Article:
Ken Kesey’s byline appears in association with at least five novels, but I personally attribute just three of them to Kesey qua Kesey: “One Flew Over the Cuckoo’s Nest,” “Sometimes a Great Notion” and “Sailor Song.” (I have read the former two, which I love, and I have not read the latter one, which I suspect is also terrific.) Accordingly, the author may not be the best candidate for discussion in this context. However, I will give him a shot, anyway.

    Clearly, “One Flew Over the Cuckoo’s Nest” shines brightest among the stars of the Keseyian firmament in terms of popularity, but, also clearly, “Sometimes a Great Notion” is at the very minimum the equal of its older sibling in terms of artistic achievement.

    I don’t know why two novels of such similar genius should be accorded such different treatment, but I have a couple of hypotheses: The more superficial centers on the Hollywood films based on the books, and the less superficial centers on the controlling metaphors of the books themselves.

    Concerning the first hypothesis, the movie version of “One Flew Over the Cuckoo’s Nest” was directed by Milos Forman, who previously had helmed at least 10 productions and, by almost all accounts, did an excellent job of putting it all together in this case, even though Kesey himself famously was not fond of the result. In contrast, the movie version of “Sometimes a Great Notion,” also known as “Never Give an Inch,” was directed by Paul Newman, who previously had helmed only one production and, again by almost all accounts, did not do an excellent job in putting it all together in this case, which is pretty understandable given the troubled history of this cinematic attempt.

    Concerning the second hypothesis, Kesey in “One Flew Over the Cuckoo’s Nest” finely focused on the arbitrary line between sanity and insanity in a way that American readers in the 1960s would have found especially apt, given their awful familiarity with the so-called socially patterned defects not only of Nazi Germany that in part led to the horrors of World War II but also of the Red-Scared U.S. that in part led to the horrors of first the Korean War and then the Vietnam War. In contrast, the quintessential scribe of the U.S. Pacific Northwest in “Sometimes a Great Notion” appeared marginally less concerned with the relationship between Man and Man and marginally more concerned with the relationship between Man and Nature, as exemplified by the divine aspects of water: The rain giveth, and the rain taketh away. Thus, the disparity in popularity between the two novels might be attributable largely to the facts “One Flew Over the Cuckoo’s Nest” is of its time and its place while “Sometimes a Great Notion” is of all times and all places.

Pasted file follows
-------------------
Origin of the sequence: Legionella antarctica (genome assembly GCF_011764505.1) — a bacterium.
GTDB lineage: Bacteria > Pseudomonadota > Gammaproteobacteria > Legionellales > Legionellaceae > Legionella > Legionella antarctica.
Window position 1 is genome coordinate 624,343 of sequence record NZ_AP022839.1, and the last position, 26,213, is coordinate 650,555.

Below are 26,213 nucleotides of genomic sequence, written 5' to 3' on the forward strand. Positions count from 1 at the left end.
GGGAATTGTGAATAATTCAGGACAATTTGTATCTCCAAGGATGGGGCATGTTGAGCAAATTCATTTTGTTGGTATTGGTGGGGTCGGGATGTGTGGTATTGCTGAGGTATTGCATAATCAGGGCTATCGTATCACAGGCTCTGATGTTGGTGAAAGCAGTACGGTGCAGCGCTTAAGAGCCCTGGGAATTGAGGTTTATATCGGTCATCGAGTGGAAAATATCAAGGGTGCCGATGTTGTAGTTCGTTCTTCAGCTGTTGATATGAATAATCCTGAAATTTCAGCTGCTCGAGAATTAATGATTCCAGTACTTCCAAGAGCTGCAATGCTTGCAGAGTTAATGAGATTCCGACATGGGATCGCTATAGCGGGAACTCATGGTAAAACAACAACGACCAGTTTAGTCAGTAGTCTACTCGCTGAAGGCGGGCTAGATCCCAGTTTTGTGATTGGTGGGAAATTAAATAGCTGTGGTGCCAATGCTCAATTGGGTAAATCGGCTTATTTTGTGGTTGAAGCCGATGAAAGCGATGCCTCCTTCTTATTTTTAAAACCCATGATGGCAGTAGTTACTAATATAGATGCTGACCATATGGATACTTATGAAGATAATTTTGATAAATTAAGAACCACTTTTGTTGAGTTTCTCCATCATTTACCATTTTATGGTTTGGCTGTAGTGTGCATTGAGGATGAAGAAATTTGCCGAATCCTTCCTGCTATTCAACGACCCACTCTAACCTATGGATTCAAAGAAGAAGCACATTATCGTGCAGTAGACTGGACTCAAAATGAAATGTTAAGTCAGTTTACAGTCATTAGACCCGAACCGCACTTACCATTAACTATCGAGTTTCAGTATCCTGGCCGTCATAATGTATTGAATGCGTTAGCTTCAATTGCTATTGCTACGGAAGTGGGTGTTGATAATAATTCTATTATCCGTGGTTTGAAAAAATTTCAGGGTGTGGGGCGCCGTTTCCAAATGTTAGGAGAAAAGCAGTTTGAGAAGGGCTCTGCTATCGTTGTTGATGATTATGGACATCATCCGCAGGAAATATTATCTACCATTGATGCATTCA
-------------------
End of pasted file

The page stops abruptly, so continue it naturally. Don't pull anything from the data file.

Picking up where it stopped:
J.J. (Alias MugRuith1)

    Liked by 1 person

    • Outstanding mini-essay, J.J.! Thank you!

      Great point (among other great points) that some novels become very high-profile because they’re sorta “of their time.” Or, to use a fancy word, they fit the zeitgeist — and maybe help create that zeitgeist. “Slaughterhouse-Five” (mentioned elsewhere in this comments section) also was of its 1960s time (despite being partly set in WWII), as was the early-’60s “Catch-22.” The absurdity of war and all that.

      And, yes, the arbitrary line between sanity and insanity — at times determined/demarcated by the powers that be in any given society.

      Also, an excellent observation by you about how not only a movie version can affect the way a novel is regarded, but the quality of the movie version. The experienced director and fantastic cast associated with the “One Flew…” film made a BIG difference.

      Will try to get to “Sometimes a Great Notion” in the not-too-distant future!


      • — Outstanding mini-essay, J.J.! —

        Personally, I would have liked this comment better without at least two typographical errors. (1) In the first sentence of my third graf, the copy should have read: “I don’t know why two novels of such similar genius should be accorded such different treatment . . .” (2) In the third sentence of my fifth graf, the copy should have read: “Thus, the disparity in popularity between the two novels . . .” You can be assured both the copy editor and the proofreader have been sacked.

        — Great point (among other great points) that some novels become very high-profile because they’re sorta “of their time.” Or, to use a fancy word, they fit the zeitgeist —